Sunday, December 31, 2017

Via Ram Dass / Words of Wisdom - December 31, 2017

You can't push yourself into enlightenment... You can only wait for grace.

- Ram Dass -

Via Daily Dharma: Wise Resolutions

The most comfortable and wisest people are those who watch their health when they are healthy; guard their country when it is untroubled; and cultivate their fields well when weeds are nonexistent or scarce.

—Venerable Chwasan, “The Grace in This World

Saturday, December 30, 2017

Via Daily Dharma: True Self-Refinement

Through the constant refining of the self—of teasing out what is not self and letting it go—we suffer less, get unburdened, feel lighter.

—Mary Talbot, “Saving Vacchagotta

Friday, December 29, 2017

Via Daily Dharma: Accept Yourself

In accepting yourself, you’re simply agreeing to the fact that you are already accepted by the entire universe, just as you are.

—Ruben L. F. Habito, “Be Still & Know

Thursday, December 28, 2017

Via Daily Dharma: Our Fearsome Friend

If we understand fear as an evolved survival mechanism, we gain some perspective and perhaps some release from our identification with the feeling. We might even arrive at a place where we can bow down to fear, seeing it as a friend who is looking out for our very life.

—Wes Nisker, “It’s Only Natural

Wednesday, December 27, 2017

Via Ram Dass / Words of Wisdom - December 27, 2017

For respect to come to you, you must respect yourself first. And for you to respect yourself first, you've got to make contact with that part in you that is worthy of respect. Not your will, but a deeper part of your being or discipline.
-  Ram Dass  -

Via Daily Dharma: The Great Teacher

Nature is the great teacher. Shakyamuni went to the jungle to find its teachings, Moses up the mountain, Jesus to the desert, and Bodhidharma and Muhammad to their caves. We tend to forget this, so it is important to have a practice that reminds us of it again.

—Clark Strand, “Turn Out the Lights

Via Daily Dharma: Let Desire Melt Away

All we can say is that desire arises in the mind, stays in it for a while, and dissolves in it. The more we try to find any intrinsic characteristics in desire, the more it melts away under our gaze, as frost under the morning sun.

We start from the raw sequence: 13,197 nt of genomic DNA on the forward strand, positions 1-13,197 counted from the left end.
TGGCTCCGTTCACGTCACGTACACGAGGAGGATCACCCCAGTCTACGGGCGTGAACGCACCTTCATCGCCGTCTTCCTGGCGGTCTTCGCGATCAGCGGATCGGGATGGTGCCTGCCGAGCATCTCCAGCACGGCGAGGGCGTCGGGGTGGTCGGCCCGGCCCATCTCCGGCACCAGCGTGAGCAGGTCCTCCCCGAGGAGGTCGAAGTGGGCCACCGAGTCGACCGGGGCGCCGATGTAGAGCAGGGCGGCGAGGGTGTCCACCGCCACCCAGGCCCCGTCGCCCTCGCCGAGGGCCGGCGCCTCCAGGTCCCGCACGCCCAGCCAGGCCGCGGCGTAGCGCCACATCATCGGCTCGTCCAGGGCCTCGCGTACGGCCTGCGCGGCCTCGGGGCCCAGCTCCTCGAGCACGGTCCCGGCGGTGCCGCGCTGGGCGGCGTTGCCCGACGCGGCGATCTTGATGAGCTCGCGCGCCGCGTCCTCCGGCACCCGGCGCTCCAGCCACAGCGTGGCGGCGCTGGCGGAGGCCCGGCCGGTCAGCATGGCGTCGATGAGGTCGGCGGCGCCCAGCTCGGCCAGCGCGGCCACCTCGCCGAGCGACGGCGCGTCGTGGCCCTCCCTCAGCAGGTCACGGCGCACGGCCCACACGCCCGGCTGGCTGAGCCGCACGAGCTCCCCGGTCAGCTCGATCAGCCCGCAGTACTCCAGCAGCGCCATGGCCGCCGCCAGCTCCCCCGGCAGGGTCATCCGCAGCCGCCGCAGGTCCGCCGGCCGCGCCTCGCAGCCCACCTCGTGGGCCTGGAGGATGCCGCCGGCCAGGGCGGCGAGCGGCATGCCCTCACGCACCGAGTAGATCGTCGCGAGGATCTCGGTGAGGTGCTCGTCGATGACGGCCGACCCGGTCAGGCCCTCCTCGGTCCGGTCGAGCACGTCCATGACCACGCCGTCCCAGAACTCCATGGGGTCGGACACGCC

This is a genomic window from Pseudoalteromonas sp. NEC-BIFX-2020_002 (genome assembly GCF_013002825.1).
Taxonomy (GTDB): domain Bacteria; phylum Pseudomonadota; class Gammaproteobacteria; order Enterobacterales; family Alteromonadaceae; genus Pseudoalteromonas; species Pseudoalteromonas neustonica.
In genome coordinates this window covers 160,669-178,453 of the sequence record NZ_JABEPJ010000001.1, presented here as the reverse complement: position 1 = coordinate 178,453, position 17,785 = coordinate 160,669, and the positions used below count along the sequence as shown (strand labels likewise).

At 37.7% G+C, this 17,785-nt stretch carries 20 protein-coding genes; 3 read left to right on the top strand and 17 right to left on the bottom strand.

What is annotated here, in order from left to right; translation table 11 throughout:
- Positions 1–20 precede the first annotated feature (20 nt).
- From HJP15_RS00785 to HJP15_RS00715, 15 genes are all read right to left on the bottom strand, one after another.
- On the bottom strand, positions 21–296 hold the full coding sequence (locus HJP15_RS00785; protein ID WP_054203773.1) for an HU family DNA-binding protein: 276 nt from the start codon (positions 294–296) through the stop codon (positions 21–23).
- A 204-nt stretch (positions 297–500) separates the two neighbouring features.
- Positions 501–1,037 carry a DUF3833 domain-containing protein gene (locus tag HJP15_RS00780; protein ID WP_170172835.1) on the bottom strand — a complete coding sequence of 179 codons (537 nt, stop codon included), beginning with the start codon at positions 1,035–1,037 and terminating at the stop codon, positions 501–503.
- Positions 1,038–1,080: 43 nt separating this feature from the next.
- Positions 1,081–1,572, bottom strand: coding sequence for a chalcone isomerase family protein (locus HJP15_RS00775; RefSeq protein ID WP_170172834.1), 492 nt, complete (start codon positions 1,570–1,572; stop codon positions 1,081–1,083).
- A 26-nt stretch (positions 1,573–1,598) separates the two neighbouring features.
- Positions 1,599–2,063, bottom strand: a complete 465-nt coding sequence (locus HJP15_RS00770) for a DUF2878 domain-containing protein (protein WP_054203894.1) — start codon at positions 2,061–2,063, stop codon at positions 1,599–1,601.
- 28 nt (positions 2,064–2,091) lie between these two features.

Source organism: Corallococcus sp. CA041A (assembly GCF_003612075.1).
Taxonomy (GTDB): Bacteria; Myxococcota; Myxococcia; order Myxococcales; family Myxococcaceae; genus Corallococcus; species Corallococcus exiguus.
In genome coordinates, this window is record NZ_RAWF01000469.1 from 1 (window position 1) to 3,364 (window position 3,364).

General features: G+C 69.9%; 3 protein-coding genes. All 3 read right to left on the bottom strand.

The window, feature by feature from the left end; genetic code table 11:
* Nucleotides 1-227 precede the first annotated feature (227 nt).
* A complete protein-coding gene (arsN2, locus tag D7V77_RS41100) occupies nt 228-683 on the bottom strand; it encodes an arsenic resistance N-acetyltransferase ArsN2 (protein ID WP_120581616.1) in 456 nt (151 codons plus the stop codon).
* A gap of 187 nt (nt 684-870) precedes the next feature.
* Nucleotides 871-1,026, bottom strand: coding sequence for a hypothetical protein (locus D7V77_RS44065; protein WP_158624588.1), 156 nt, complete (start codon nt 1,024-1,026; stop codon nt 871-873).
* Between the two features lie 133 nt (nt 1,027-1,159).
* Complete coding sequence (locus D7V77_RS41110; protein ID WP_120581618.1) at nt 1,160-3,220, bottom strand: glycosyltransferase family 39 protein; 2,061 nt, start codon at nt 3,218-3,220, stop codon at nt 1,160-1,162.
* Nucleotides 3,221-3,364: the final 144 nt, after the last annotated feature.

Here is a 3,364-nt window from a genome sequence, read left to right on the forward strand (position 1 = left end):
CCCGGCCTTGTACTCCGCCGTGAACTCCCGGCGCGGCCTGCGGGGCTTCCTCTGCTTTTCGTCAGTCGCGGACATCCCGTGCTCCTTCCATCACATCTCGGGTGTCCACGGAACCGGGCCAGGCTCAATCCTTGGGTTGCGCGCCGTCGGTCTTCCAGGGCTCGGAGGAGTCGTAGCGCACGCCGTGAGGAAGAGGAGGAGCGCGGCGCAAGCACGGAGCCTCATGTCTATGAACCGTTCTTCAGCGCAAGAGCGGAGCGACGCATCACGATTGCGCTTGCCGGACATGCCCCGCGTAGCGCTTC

—Matthieu Ricard, “Working With Desire

Monday, December 25, 2017

Via Daily Dharma: Limitless Charity

One small act of charity (dana paramita) is said to be equal to countless acts of charity. No one can measure the effects of a single act of giving, for its repercussions are beyond our limited imagination.

—Taitetsu Unno, “Three Grapefruits

Sunday, December 24, 2017

Via Daily Dharma: Generosity Goes Beyond Gifts

An act of giving is of most benefit when one gives something of value, carefully, with one’s own hand, while showing respect, and with a view that something wholesome will come of it.

—Andrew Olendzki, “The Wisdom of Giving

Via Daily Dharma: Meditation without Meaning

Meditation is just to be here. This can mean doing the dishes, writing a letter, driving a car, or having a conversation—if we’re fully engaged in this activity of the moment, there is no plotting or scheming or ulterior purpose.

—Steve Hagen, “Looking for Meaning

Via Ram Dass / Words of Wisdom - December 24, 2017

 
The technique of the witness is to merely sit with the fear and be aware of it before it becomes so consuming that there’s no space left. The image I usually use is that of a picture frame and a painting of a gray cloud against a blue sky. But the picture frame is a little too small. So you bend the canvas around to frame it. But in doing so you lost all the blue sky. So you end up with just a framed gray cloud. It fills the entire frame.